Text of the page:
A July 12 analysis from Media Matters found a similar lack of reporting by major television and print news outlets on how communities of color may be affected by Republican health care proposals. Additional Media Matters research has found that television news missed an opportunity to report on the unprecedented nature of the Senate’s health care secrecy and that television coverage had drowned out reports on how the legislation would impact tens of millions of Americans in favor of airing stories focused on the bill’s political machinations. Previous Media Matters research revealed that newspapers kept reports on health care off the front page during crucial periods of debate and that broadcast and cable news coverage neglected to consider diversity when booking guests to discuss health care-related topics.

    LGBTQ news outlets including The Advocate, NBC Out, and The Washington Blade have all covered how Republicans plans to roll back Medicaid would affect LGBTQ Americans as well as the more than 1 million people living with HIV. According to the Center for American Progress (CAP), Medicaid is of significant importance for many LGBTQ Americans who face higher rates of poverty than the general population, and these higher rates of poverty correlate with fewer LGBTQ Americans having health insurance. On July 6, CAP reported that the ACA repeal legislation being considered by the Republican-led Senate -- the so-called Better Care Reconciliation Act (BCRA) -- may result in up to 560,000 LGBTQ Americans losing Medicaid coverage while restricting health care access for transgender Americans. From the report:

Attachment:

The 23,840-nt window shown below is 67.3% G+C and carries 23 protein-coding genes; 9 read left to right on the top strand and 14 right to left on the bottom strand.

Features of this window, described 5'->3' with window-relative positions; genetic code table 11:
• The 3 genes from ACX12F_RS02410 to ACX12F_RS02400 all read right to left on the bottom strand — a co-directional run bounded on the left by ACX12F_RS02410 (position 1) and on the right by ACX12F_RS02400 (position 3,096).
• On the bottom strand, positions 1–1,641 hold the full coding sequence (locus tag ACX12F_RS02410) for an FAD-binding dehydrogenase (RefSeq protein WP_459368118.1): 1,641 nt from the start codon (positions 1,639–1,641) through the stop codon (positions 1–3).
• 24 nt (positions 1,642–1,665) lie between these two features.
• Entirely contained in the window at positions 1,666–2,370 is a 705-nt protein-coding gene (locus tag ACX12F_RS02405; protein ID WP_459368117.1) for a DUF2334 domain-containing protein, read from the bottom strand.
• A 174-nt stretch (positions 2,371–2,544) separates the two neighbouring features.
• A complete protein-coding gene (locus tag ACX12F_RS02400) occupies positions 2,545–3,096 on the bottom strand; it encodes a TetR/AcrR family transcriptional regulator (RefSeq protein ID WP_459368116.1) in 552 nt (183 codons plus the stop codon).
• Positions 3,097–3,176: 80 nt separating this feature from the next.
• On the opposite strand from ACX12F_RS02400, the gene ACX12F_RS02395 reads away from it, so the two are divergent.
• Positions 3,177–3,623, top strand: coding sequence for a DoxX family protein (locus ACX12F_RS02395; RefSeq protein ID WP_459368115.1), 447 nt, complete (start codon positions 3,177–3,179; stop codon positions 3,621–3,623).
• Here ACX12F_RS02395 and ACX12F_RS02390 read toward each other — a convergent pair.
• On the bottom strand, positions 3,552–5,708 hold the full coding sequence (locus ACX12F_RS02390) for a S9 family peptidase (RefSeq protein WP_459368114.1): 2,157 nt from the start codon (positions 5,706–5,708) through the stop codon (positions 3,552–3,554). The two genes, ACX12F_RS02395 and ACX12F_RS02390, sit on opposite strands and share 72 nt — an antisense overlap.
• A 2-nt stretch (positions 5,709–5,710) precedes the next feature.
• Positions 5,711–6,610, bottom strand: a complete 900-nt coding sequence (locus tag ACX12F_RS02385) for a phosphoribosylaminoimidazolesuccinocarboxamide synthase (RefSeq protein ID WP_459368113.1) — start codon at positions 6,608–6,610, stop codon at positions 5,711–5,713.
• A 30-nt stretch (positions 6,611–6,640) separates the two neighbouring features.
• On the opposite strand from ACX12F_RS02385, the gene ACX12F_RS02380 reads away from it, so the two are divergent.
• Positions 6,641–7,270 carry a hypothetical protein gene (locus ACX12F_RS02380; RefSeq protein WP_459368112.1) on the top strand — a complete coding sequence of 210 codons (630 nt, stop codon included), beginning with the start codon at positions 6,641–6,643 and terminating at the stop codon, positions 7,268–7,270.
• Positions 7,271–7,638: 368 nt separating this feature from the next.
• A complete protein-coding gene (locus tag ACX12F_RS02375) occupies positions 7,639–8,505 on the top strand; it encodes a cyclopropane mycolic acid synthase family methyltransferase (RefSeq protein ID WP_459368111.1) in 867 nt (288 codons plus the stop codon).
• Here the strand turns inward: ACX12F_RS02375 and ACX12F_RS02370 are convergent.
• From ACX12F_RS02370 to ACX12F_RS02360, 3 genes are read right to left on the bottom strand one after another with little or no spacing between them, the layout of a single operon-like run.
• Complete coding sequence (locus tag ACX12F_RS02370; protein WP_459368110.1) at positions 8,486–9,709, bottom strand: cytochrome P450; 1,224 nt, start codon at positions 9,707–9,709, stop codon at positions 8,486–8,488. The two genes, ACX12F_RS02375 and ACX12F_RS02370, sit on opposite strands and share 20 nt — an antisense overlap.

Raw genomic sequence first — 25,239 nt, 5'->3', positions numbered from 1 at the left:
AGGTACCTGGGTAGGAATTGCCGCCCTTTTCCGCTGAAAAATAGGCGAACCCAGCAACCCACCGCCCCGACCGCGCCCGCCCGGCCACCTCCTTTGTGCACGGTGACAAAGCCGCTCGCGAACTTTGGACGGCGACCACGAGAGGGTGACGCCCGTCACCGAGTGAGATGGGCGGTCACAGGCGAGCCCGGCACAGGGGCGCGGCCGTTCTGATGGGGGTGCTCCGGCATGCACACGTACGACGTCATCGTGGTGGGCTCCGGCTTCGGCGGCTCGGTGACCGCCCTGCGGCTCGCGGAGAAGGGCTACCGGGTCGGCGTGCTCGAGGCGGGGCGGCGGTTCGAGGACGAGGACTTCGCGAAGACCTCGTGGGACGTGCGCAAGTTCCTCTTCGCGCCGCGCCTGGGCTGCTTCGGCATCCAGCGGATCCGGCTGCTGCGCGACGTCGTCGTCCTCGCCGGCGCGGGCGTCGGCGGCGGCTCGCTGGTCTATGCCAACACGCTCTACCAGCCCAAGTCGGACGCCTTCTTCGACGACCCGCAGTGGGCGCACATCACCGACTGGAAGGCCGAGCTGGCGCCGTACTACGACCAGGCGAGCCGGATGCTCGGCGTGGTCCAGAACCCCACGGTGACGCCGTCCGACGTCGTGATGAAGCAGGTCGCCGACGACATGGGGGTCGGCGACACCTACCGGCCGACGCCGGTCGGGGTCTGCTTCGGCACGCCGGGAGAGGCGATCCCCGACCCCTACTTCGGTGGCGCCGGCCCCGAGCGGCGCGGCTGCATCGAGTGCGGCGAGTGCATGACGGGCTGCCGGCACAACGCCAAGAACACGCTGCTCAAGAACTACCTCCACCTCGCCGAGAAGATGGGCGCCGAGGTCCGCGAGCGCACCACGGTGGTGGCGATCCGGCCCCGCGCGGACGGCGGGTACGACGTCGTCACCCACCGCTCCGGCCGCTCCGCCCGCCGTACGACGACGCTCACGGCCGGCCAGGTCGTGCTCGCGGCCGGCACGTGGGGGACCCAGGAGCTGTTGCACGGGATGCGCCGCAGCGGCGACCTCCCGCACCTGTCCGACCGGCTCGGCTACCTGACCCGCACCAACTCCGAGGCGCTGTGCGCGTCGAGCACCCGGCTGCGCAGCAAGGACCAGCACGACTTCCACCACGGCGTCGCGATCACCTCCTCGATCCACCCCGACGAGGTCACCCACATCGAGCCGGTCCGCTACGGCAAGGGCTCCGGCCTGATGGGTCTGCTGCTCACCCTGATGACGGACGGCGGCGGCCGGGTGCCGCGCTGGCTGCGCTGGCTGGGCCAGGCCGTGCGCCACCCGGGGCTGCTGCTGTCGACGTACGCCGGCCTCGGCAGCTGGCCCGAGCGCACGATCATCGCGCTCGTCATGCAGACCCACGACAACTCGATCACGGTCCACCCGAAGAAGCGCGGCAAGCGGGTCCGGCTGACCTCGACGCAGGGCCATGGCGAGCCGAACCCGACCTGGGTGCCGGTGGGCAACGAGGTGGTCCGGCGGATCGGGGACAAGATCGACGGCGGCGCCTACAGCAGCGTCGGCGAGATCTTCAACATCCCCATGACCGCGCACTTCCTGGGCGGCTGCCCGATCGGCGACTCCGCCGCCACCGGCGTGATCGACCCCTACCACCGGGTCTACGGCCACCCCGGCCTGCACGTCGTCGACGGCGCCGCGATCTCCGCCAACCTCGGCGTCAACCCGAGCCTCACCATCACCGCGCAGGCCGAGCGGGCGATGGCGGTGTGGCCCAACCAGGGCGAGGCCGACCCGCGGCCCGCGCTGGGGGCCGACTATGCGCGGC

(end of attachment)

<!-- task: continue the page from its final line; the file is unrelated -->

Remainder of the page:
The BCRA slashes Medicaid by $772 billion over 10 years and would end Medicaid expansion over time:

    • Medicaid covers at least 1.8 million LGBTQ adults, including 31 percent of LGBTQ adults living with a disability and 40 percent of LGBTQ adults with incomes under 250 percent of the federal poverty level.
    • An estimated 560,000 LGBTQ adults will lose coverage if Medicaid expansion is ended.
    • The BCRA prohibits federal Medicaid reimbursements for Planned Parenthood for one year; Planned Parenthood is one of the country’s largest providers of transgender-inclusive health care.

    On February 14, the Kaiser Family Foundation reported that the ACA’s Medicaid expansion has lowered the uninsurance rates for people living with HIV from 22 percent to 15 percent from 2012 to 2014. The California HIV/AIDS Policy Research Centers found that in California alone, the Medicaid expansion covered an additional 11,500 people living with HIV. Coverage and care for those living with HIV is of significant concern for many in the LGBTQ community, as the Kaiser Foundation points out, because gay and bisexual men make up 56 percent of Americans living with HIV and 55 percent of all HIV-related deaths in the U.S. despite comprising just 2 percent of the American population.

    If congressional Republicans are successful enacting their health care agenda, it could cause real harm to the nearly 69 million Americans enrolled in Medicaid, making it crucially important that news outlets tell their stories.

    Methodology

    Media Matters conducted a Nexis and Factiva search of print editions of the Los Angeles Times, USA Today, The New York Times, The Washington Post, and The Wall Street Journal from May 4 through July 13, 2017. Media Matters also conducted a Nexis search of available transcripts of broadcast and cable news programs on ABC, CBS, NBC, PBS, CNN, Fox News, and MSNBC over the same time period.

    We identified and reviewed all broadcast and cable news segments and noneditorial articles that included any of the following keywords: gay or lesbian or transgender or bisexual or LGBT or LGBTQ or queer or same-sex within 10 words of health care or healthcare or health reform or AHCA or Trumpcare or American Health Care Act or ACA or Obamacare or Affordable Care Act or CBO or BHCA or Medicaid.

  • Media coverage almost entirely whitewashed GOP health care rollback

    People of color have been ignored during the health care debate

    Blog ››› ››› ALEX MORASH


    Sarah Wasko / Media Matters

    The Republican Party’s plan to gut the Affordable Care Act (ACA) will disproportionately hurt people of color -- a fact television and print news outlets have almost completely ignored in their coverage of ongoing health care debates.